Nyla Ali Khan’s Sheikh Muhammad Abdullah’s Reflections on Kashmir

To most Pakistani readers, the figure of Sheikh Abdullah, even when they have not read anything about him, is often, at best, a problematic figure and, at worst, a traitor. Traitor to what cause? No one knows or seems to care. Certainly, the fact that a large segment of Kashmiris, at least on the Indian side of the Line of Control, elected him to the positions of leadership does not figure very prominently in the Pakistani imagination.
Thus, while those Kashmiris who spew the Pakistani policy lines and declare “Jihad” on India are celebrated as heroes in Pakistan, Sheikh Abdullah stays shrouded in this phantasmagoric mist, a shadow figure, a collaborator, a betrayer of trust and certainly not what other Kashmiris often called him and still remember him by: The Lion of Kashmir.

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Acknowledgement-at the very coalface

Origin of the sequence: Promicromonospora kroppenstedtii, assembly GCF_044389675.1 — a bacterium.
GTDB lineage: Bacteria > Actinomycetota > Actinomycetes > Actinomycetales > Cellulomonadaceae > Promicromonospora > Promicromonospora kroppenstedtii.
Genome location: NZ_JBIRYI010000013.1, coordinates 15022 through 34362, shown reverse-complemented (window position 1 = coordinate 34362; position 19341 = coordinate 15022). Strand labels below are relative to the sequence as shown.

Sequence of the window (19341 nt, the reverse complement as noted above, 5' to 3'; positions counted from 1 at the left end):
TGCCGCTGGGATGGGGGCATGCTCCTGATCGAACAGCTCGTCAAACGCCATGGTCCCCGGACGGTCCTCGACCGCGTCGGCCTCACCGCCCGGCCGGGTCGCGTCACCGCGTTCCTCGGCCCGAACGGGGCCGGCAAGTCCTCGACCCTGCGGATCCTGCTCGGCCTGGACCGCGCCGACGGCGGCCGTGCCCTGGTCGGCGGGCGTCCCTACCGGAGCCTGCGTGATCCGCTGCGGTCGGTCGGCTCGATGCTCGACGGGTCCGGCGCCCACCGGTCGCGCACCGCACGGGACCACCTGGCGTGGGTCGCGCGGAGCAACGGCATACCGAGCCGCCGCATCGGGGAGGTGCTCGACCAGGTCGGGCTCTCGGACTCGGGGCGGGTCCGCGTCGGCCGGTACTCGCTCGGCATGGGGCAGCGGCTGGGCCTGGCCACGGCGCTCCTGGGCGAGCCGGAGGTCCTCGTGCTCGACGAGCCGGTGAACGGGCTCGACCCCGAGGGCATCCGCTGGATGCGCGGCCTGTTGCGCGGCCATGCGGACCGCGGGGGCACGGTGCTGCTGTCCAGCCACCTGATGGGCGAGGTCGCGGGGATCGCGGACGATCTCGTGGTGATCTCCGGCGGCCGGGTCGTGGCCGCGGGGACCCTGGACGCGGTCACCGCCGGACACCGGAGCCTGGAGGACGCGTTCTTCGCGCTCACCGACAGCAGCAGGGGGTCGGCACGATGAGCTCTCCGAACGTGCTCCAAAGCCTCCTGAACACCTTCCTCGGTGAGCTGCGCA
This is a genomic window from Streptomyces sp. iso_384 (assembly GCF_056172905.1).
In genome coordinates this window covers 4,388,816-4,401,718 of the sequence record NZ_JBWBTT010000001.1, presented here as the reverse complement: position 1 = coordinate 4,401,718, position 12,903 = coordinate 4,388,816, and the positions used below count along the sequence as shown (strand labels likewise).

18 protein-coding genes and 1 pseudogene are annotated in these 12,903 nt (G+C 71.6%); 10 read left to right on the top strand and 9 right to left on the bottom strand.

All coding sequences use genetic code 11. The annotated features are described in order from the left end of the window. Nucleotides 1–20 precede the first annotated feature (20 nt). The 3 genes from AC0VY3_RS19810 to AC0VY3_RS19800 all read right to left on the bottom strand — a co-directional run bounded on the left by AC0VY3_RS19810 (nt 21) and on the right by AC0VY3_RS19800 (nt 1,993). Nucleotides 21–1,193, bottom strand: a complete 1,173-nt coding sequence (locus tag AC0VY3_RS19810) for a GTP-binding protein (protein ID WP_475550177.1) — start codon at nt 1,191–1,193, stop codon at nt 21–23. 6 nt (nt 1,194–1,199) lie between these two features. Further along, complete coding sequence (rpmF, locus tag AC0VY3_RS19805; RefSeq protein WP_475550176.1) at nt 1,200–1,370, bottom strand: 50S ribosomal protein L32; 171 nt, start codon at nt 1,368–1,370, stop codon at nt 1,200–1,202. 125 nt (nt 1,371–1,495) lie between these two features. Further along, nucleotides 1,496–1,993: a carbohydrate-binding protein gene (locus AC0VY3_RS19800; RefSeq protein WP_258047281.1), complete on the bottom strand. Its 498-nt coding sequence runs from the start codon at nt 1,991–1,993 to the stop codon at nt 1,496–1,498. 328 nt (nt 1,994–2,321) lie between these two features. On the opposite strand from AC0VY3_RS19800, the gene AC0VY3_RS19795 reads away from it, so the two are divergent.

Swinging from end to end with worth seeing suppleness; gliding across a packed vehicle in a monkey-climbing manner; sticking out and clinging around doors; popping out of the windows; and creeping precariously from one door to the other along the peripheries, he must have mastered the art of high-risk-maneuvering rendering him an intrepid. This dare devil is usually a pencil-thin guy, clad in generous-sized pure traditional outfit (Salwaar Kameez), calling shots for the overall communication throughout the bus and is ipso facto the sole retail phase so is the only point of contact, he himself dices with the death but keeps the communication going by thumping and beating the rusty metallic bus doors to get his voice heard to everyone notwithstanding the ruckus, each time the bus calls at the stop.

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Art imitating life or life imitating art? This is the question philosophers have posed for years. Whether one is a proponent of the Aristotelian Mimesis of art imitating life or a supporter of the Anti-Mimesis philosophy of life imitating art, one thing is certain – inspiration can come from anywhere. Consider.

The Chilcot inquiry in the UK, setup to assess the Iraqi weapons of mass destruction (WMD) claims, suggested that the 1996 film The Rock might have been the inspiration behind the insinuation that chemical agents could be carried in glass containers. Recall that in The Rock, green globules of a nerve agent are secured in glass containers and deployed in Alcatraz prison in San Francisco.

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